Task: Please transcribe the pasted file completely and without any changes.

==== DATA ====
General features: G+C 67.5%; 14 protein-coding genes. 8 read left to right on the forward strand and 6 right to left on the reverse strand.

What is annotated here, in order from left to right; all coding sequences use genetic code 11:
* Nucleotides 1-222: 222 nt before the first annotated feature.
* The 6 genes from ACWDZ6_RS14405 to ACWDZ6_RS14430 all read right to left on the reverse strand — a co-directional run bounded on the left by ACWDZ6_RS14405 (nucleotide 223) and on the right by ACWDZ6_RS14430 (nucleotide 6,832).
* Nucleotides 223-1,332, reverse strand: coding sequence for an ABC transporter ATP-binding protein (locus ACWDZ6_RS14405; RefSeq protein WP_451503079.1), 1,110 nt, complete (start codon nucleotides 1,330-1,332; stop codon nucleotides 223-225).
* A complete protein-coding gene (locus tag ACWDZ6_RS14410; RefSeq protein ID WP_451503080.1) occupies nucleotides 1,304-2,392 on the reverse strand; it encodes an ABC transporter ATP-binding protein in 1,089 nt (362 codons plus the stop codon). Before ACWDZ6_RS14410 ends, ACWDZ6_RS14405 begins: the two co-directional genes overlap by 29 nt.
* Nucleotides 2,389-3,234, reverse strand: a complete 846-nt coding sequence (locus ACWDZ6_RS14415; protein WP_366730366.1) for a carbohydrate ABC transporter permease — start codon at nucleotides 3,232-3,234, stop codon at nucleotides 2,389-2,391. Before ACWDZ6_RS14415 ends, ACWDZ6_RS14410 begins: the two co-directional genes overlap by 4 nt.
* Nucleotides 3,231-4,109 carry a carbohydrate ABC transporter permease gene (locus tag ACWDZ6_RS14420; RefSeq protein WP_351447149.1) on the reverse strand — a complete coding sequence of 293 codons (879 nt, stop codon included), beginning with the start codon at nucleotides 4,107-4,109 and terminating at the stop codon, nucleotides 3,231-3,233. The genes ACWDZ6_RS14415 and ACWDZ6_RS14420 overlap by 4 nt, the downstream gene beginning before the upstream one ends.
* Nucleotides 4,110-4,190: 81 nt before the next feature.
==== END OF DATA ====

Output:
General features: G+C 67.5%; 14 protein-coding genes. 8 read left to right on the forward strand and 6 right to left on the reverse strand.

What is annotated here, in order from left to right; all coding sequences use genetic code 11:
* Nucleotides 1-222: 222 nt before the first annotated feature.
* The 6 genes from ACWDZ6_RS14405 to ACWDZ6_RS14430 all read right to left on the reverse strand — a co-directional run bounded on the left by ACWDZ6_RS14405 (nucleotide 223) and on the right by ACWDZ6_RS14430 (nucleotide 6,832).
* Nucleotides 223-1,332, reverse strand: coding sequence for an ABC transporter ATP-binding protein (locus ACWDZ6_RS14405; RefSeq protein WP_451503079.1), 1,110 nt, complete (start codon nucleotides 1,330-1,332; stop codon nucleotides 223-225).
* A complete protein-coding gene (locus tag ACWDZ6_RS14410; RefSeq protein ID WP_451503080.1) occupies nucleotides 1,304-2,392 on the reverse strand; it encodes an ABC transporter ATP-binding protein in 1,089 nt (362 codons plus the stop codon). Before ACWDZ6_RS14410 ends, ACWDZ6_RS14405 begins: the two co-directional genes overlap by 29 nt.
* Nucleotides 2,389-3,234, reverse strand: a complete 846-nt coding sequence (locus ACWDZ6_RS14415; protein WP_366730366.1) for a carbohydrate ABC transporter permease — start codon at nucleotides 3,232-3,234, stop codon at nucleotides 2,389-2,391. Before ACWDZ6_RS14415 ends, ACWDZ6_RS14410 begins: the two co-directional genes overlap by 4 nt.
* Nucleotides 3,231-4,109 carry a carbohydrate ABC transporter permease gene (locus tag ACWDZ6_RS14420; RefSeq protein WP_351447149.1) on the reverse strand — a complete coding sequence of 293 codons (879 nt, stop codon included), beginning with the start codon at nucleotides 4,107-4,109 and terminating at the stop codon, nucleotides 3,231-3,233. The genes ACWDZ6_RS14415 and ACWDZ6_RS14420 overlap by 4 nt, the downstream gene beginning before the upstream one ends.
* Nucleotides 4,110-4,190: 81 nt before the next feature.